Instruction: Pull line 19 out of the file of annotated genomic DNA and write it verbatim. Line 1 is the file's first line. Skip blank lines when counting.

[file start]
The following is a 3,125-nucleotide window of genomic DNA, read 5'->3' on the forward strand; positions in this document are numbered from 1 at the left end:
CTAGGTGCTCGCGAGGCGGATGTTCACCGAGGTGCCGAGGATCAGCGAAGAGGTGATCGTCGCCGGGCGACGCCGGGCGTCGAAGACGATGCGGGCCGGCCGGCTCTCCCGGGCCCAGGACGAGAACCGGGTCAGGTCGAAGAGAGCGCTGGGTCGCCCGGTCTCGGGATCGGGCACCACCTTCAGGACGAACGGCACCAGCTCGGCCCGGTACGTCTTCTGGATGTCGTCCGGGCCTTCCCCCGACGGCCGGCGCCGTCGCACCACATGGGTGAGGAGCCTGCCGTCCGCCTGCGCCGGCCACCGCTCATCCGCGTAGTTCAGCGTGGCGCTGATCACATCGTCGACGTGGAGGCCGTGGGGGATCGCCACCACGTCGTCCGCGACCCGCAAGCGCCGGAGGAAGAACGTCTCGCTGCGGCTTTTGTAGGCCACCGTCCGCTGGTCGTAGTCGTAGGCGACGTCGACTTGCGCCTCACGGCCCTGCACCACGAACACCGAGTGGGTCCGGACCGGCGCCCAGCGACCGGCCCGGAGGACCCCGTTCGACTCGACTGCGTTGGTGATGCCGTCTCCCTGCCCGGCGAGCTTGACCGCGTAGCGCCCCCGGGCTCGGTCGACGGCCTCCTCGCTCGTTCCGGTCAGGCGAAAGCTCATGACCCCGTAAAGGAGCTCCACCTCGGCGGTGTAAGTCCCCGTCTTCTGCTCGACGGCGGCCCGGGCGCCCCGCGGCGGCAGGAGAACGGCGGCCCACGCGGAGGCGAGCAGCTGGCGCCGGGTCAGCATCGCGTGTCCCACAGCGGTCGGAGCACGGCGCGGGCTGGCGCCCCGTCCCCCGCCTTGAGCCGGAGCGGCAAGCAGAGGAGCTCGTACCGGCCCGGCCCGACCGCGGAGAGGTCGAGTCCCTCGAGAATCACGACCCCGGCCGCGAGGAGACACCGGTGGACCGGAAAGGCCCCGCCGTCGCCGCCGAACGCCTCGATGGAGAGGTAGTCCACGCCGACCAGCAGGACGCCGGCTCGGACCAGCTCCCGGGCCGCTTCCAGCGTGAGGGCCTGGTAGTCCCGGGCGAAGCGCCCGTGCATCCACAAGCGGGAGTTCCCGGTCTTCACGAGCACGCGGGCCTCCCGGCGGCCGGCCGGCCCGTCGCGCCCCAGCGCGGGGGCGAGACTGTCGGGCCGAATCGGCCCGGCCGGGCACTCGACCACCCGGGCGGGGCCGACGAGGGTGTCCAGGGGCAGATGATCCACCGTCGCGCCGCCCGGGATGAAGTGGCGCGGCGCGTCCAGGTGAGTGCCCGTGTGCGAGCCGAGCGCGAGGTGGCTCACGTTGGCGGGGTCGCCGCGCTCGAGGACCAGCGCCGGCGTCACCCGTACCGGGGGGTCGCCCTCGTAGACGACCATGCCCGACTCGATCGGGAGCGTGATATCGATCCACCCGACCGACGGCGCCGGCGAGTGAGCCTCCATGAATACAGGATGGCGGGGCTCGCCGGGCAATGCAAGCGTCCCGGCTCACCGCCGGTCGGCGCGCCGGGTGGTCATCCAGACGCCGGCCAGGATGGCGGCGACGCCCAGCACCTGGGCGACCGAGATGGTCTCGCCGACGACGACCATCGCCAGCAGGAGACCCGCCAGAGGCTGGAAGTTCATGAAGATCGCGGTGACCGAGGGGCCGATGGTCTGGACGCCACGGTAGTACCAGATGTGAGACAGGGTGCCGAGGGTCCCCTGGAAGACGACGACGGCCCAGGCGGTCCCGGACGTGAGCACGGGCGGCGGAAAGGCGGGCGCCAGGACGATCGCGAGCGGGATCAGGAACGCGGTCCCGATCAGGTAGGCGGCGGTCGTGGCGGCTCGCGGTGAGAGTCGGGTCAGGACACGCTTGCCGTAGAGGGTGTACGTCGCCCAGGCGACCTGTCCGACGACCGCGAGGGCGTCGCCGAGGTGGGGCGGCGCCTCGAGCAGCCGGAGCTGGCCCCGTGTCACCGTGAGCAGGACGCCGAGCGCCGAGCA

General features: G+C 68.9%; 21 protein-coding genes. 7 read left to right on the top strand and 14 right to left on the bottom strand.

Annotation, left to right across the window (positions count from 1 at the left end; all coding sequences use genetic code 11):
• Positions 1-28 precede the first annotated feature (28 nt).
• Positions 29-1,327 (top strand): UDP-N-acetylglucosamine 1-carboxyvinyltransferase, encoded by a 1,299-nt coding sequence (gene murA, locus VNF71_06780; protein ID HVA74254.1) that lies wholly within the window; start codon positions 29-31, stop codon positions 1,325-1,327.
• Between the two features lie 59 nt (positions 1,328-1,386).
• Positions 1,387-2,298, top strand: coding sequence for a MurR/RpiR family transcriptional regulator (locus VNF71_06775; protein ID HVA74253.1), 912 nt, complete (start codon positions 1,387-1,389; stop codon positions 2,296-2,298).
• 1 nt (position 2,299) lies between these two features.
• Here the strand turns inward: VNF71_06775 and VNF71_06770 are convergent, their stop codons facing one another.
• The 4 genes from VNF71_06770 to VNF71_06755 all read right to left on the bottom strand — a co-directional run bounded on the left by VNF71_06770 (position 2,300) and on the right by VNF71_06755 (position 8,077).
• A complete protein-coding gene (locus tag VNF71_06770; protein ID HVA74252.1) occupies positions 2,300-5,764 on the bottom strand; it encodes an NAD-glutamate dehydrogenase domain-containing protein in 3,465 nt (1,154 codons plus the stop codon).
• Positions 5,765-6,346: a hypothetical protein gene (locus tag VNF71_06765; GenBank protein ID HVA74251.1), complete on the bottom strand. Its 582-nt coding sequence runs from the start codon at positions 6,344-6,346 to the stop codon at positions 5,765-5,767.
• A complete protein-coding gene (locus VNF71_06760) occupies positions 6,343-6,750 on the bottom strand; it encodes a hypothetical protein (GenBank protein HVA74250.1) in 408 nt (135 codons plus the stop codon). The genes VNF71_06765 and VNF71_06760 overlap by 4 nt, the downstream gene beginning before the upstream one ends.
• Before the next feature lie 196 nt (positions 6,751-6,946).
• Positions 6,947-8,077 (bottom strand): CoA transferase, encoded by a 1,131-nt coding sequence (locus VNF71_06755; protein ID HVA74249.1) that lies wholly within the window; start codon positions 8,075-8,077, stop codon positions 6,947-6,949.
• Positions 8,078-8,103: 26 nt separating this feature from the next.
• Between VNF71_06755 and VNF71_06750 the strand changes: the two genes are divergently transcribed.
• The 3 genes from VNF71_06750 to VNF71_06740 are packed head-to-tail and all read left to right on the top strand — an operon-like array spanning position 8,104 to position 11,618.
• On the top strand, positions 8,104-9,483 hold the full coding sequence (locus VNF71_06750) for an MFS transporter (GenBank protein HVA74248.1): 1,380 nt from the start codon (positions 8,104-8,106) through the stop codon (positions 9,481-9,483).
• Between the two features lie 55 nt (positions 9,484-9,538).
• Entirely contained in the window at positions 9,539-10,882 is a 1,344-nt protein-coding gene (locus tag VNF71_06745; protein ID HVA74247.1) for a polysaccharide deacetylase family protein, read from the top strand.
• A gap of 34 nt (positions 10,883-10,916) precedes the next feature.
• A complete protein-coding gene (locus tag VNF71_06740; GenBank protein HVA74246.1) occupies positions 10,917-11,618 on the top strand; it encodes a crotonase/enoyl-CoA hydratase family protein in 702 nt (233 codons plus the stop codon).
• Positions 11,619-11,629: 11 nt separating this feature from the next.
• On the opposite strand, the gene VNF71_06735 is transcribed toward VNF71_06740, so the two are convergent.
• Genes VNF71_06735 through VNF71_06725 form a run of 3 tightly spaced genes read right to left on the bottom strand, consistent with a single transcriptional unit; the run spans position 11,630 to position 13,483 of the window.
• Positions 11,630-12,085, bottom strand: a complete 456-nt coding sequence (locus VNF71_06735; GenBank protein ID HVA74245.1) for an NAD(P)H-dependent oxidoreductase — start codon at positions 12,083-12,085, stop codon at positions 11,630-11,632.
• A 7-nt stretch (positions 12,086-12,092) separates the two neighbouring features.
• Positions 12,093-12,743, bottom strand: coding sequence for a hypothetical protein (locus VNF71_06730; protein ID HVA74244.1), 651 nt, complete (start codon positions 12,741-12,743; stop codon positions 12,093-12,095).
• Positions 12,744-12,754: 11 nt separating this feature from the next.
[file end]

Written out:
• The 3 genes from VNF71_06750 to VNF71_06740 are packed head-to-tail and all read left to right on the top strand — an operon-like array spanning position 8,104 to position 11,618.